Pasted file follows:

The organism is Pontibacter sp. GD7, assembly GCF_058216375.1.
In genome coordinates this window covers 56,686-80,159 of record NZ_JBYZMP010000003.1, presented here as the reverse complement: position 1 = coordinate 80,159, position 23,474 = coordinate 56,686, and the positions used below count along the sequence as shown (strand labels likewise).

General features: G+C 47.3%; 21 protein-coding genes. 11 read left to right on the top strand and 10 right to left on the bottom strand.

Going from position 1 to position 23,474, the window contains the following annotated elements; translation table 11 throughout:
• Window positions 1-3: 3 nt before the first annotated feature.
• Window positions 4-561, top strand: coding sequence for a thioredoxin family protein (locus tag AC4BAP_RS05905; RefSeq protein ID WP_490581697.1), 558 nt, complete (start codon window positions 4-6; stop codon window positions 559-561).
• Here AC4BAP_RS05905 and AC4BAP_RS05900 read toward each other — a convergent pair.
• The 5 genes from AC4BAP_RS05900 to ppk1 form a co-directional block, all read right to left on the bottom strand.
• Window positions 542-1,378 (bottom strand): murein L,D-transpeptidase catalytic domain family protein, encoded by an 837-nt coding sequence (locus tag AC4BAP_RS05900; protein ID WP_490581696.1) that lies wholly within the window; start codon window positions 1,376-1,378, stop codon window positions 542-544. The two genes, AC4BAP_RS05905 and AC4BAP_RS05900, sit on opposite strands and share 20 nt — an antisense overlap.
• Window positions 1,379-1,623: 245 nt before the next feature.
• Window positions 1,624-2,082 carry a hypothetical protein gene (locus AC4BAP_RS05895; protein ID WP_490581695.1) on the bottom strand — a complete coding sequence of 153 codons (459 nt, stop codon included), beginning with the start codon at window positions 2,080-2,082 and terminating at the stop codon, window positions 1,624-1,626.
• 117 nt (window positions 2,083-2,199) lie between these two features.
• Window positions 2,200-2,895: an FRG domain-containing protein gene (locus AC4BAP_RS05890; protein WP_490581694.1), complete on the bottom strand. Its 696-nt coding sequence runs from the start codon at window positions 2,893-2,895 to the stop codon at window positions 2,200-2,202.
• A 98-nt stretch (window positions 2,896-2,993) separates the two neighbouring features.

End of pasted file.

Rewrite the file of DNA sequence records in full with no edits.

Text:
The organism is Pontibacter sp. GD7, assembly GCF_058216375.1.
In genome coordinates this window covers 56,686-80,159 of record NZ_JBYZMP010000003.1, presented here as the reverse complement: position 1 = coordinate 80,159, position 23,474 = coordinate 56,686, and the positions used below count along the sequence as shown (strand labels likewise).

General features: G+C 47.3%; 21 protein-coding genes. 11 read left to right on the top strand and 10 right to left on the bottom strand.

Going from position 1 to position 23,474, the window contains the following annotated elements; translation table 11 throughout:
• Window positions 1-3: 3 nt before the first annotated feature.
• Window positions 4-561, top strand: coding sequence for a thioredoxin family protein (locus tag AC4BAP_RS05905; RefSeq protein ID WP_490581697.1), 558 nt, complete (start codon window positions 4-6; stop codon window positions 559-561).
• Here AC4BAP_RS05905 and AC4BAP_RS05900 read toward each other — a convergent pair.
• The 5 genes from AC4BAP_RS05900 to ppk1 form a co-directional block, all read right to left on the bottom strand.
• Window positions 542-1,378 (bottom strand): murein L,D-transpeptidase catalytic domain family protein, encoded by an 837-nt coding sequence (locus tag AC4BAP_RS05900; protein ID WP_490581696.1) that lies wholly within the window; start codon window positions 1,376-1,378, stop codon window positions 542-544. The two genes, AC4BAP_RS05905 and AC4BAP_RS05900, sit on opposite strands and share 20 nt — an antisense overlap.
• Window positions 1,379-1,623: 245 nt before the next feature.
• Window positions 1,624-2,082 carry a hypothetical protein gene (locus AC4BAP_RS05895; protein ID WP_490581695.1) on the bottom strand — a complete coding sequence of 153 codons (459 nt, stop codon included), beginning with the start codon at window positions 2,080-2,082 and terminating at the stop codon, window positions 1,624-1,626.
• 117 nt (window positions 2,083-2,199) lie between these two features.
• Window positions 2,200-2,895: an FRG domain-containing protein gene (locus AC4BAP_RS05890; protein WP_490581694.1), complete on the bottom strand. Its 696-nt coding sequence runs from the start codon at window positions 2,893-2,895 to the stop codon at window positions 2,200-2,202.
• A 98-nt stretch (window positions 2,896-2,993) separates the two neighbouring features.